In this article, I’ll discuss the mechanisms of parallel processing and serial processing, and I’ll outline some implications for education theory and practice.

The joys of nature and of fluffy kittens – not always quite the same thing…

fluffy kittens2

Original images from Wikimedia


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Parsing designs, and making designs interesting

By Gordon Rugg

Making a design interesting can be a significant challenge for designers, particularly when working in a well-established field where most of the obvious approaches have already been tried.

Two simple but effective ways of making a design interesting are:

  • making the design novel, in terms of deep structure and/or surface structure
  • making the design difficult or impossible to parse.

The companion article to this one examines ways of making a design novel. This article looks at ways of making a design interesting by making it difficult or impossible to parse.


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Depictions of women in epic texts: Gordon’s art exhibition, Part 1

By Gordon Rugg

My art exhibition consists of twelve canvases.

The first six examine depictions of women in epic texts.

The second six examine ways of categorising gender.

One unifying theme of the exhibition is gender; another is the way that outputs from technology and from formal representations can be artworks in their own right.

header picture

This article unpacks those concepts, and goes through the first six canvases.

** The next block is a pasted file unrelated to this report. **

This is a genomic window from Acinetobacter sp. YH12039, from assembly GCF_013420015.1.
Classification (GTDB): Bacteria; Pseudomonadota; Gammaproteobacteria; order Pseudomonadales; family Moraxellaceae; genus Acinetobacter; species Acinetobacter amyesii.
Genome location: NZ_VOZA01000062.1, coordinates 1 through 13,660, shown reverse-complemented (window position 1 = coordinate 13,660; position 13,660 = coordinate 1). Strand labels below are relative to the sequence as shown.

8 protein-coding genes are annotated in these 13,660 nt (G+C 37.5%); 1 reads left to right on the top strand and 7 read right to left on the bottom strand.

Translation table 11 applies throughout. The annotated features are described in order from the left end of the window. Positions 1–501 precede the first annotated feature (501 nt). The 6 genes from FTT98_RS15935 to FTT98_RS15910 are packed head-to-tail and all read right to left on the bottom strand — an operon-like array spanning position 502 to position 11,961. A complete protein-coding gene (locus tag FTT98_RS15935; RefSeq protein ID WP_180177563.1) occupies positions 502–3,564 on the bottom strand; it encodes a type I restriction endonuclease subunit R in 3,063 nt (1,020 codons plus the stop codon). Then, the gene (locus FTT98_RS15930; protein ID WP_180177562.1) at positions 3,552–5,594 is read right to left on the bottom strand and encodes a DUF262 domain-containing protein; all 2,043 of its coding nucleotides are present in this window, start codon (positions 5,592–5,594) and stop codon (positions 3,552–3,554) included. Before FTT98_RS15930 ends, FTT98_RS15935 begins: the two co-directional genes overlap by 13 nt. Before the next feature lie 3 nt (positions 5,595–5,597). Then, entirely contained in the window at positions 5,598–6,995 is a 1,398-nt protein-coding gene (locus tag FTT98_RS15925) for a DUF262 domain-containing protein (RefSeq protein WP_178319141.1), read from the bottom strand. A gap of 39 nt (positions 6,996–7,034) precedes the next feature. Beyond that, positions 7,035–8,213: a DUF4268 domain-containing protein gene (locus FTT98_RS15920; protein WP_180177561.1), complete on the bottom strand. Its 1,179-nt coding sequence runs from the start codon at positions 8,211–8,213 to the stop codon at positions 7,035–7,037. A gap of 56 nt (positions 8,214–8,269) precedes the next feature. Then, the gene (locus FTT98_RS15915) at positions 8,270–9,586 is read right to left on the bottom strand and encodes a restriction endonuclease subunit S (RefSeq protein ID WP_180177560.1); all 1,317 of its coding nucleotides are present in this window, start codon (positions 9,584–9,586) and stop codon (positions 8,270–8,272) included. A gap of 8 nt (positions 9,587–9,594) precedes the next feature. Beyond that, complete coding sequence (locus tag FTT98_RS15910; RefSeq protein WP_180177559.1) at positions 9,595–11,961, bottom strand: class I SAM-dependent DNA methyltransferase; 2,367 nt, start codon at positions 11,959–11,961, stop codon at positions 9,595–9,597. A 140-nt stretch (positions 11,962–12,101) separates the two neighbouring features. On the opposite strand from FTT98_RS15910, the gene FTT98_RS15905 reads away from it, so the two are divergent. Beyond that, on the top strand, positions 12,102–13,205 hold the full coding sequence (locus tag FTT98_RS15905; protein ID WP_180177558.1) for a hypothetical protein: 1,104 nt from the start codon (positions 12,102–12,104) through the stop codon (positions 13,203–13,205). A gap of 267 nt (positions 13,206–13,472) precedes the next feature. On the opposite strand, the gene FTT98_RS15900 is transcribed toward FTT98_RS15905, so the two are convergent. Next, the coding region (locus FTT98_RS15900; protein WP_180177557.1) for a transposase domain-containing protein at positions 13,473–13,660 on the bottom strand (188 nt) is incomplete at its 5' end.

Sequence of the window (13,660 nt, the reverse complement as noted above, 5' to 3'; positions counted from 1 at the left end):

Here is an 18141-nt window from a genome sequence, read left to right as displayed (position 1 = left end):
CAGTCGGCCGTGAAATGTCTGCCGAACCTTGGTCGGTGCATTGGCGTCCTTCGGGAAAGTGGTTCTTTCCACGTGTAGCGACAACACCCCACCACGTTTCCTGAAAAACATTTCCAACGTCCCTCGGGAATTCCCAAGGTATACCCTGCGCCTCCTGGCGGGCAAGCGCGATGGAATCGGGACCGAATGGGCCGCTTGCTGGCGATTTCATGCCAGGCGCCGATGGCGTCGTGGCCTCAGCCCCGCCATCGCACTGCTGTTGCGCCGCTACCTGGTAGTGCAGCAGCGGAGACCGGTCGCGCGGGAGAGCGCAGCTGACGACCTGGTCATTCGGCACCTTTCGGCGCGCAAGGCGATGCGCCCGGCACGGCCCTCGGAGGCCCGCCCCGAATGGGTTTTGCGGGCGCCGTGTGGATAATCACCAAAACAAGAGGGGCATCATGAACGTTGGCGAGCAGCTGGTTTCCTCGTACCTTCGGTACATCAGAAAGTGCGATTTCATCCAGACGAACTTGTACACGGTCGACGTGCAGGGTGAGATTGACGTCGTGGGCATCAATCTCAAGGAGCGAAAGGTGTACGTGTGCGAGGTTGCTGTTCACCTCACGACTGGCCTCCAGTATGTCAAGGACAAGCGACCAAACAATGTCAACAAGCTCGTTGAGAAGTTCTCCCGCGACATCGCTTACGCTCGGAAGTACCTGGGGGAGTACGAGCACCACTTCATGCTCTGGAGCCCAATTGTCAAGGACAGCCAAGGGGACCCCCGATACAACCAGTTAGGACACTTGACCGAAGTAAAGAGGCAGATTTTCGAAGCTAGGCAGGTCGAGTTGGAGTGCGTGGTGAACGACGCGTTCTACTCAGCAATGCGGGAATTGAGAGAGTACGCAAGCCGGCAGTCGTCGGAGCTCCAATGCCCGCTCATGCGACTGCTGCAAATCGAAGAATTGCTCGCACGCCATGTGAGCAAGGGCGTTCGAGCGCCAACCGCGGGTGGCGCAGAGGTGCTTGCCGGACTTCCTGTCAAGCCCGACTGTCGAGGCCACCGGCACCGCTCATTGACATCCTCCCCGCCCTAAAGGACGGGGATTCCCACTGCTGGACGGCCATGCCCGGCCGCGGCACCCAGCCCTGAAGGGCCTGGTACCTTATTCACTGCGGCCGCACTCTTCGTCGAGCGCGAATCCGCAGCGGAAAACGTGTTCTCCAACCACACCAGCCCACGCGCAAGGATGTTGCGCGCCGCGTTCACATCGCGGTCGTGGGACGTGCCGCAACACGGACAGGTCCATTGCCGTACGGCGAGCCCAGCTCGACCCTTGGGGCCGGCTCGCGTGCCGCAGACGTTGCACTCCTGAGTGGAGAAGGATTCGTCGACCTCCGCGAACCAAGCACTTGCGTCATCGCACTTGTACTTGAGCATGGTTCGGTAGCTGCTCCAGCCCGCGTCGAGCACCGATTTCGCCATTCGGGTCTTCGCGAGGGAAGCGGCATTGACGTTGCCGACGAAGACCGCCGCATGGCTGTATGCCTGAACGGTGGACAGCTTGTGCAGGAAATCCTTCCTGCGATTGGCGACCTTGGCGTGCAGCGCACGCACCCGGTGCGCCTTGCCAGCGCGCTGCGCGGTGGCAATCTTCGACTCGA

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Shock, horror, jokes and Necker cubes: Why humour is funny and scary things are scary

By Gordon Rugg

Complex things often have simple causes. Here’s a classic example. It’s a fractal.

julia set detail

(From wikimedia)

Fractal images are so complex that there’s an entire area of mathematics specialising in them. However, the complex fractal image above comes from a single, simple equation.

Humour and sudden shocks are also complex, since they both depend on substantial knowledge about the world and about human behaviour, but, like fractals, the key to them comes from a very simple underlying mechanism. Here’s what it looks like. It’s called the Necker cube.

necker cube red

So what’s the Necker cube, and how is it involved with such emotive areas as humour and horror?

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Tweet-sized thought for the day: Pattern matching, serial processing, politicians and word salad

Pattern matching is an easy way to check if a thing looks right. Serial processing is a hard way to check if it is right. A big difference.

There are two computational mechanisms for solving a problem, regardless of whether you’re a human or a computer. One of these mechanisms is parallel processing, where you carry out lots of tasks at the same time; this mechanism is very good for pattern matching, where you identify patterns (whether physical patterns, or underlying regularities in events, etc). The other mechanism is serial processing, where you do one task at a time; slow, but steady, and much better for catching errors in reasoning.

Humans are very good at pattern matching, which we find swift and easy, and very bad at serial processing, which most of us find slow and painful. So what? So this is why we appear to be an illogical species, and why demagogue politicians can get so far despite having policies that are little more than word salad.